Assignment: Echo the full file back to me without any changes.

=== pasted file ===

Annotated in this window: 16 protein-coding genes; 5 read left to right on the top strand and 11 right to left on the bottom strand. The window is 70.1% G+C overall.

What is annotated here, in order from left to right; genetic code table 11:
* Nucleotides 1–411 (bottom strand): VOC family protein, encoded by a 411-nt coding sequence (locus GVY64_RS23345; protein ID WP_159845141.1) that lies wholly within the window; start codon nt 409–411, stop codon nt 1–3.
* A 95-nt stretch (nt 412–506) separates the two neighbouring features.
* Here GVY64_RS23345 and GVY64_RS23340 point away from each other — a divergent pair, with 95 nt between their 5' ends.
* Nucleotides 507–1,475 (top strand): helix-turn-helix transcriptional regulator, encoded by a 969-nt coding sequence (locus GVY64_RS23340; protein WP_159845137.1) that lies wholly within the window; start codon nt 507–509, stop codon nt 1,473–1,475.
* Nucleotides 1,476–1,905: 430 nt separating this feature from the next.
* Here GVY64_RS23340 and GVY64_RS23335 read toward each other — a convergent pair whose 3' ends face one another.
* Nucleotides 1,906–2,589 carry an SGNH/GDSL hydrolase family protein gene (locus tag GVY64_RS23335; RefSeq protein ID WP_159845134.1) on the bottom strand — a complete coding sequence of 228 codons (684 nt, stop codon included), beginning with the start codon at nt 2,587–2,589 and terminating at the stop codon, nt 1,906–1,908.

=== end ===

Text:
Annotated in this window: 16 protein-coding genes; 5 read left to right on the top strand and 11 right to left on the bottom strand. The window is 70.1% G+C overall.

What is annotated here, in order from left to right; genetic code table 11:
* Nucleotides 1–411 (bottom strand): VOC family protein, encoded by a 411-nt coding sequence (locus GVY64_RS23345; protein ID WP_159845141.1) that lies wholly within the window; start codon nt 409–411, stop codon nt 1–3.
* A 95-nt stretch (nt 412–506) separates the two neighbouring features.
* Here GVY64_RS23345 and GVY64_RS23340 point away from each other — a divergent pair, with 95 nt between their 5' ends.
* Nucleotides 507–1,475 (top strand): helix-turn-helix transcriptional regulator, encoded by a 969-nt coding sequence (locus GVY64_RS23340; protein WP_159845137.1) that lies wholly within the window; start codon nt 507–509, stop codon nt 1,473–1,475.
* Nucleotides 1,476–1,905: 430 nt separating this feature from the next.
* Here GVY64_RS23340 and GVY64_RS23335 read toward each other — a convergent pair whose 3' ends face one another.
* Nucleotides 1,906–2,589 carry an SGNH/GDSL hydrolase family protein gene (locus tag GVY64_RS23335; RefSeq protein ID WP_159845134.1) on the bottom strand — a complete coding sequence of 228 codons (684 nt, stop codon included), beginning with the start codon at nt 2,587–2,589 and terminating at the stop codon, nt 1,906–1,908.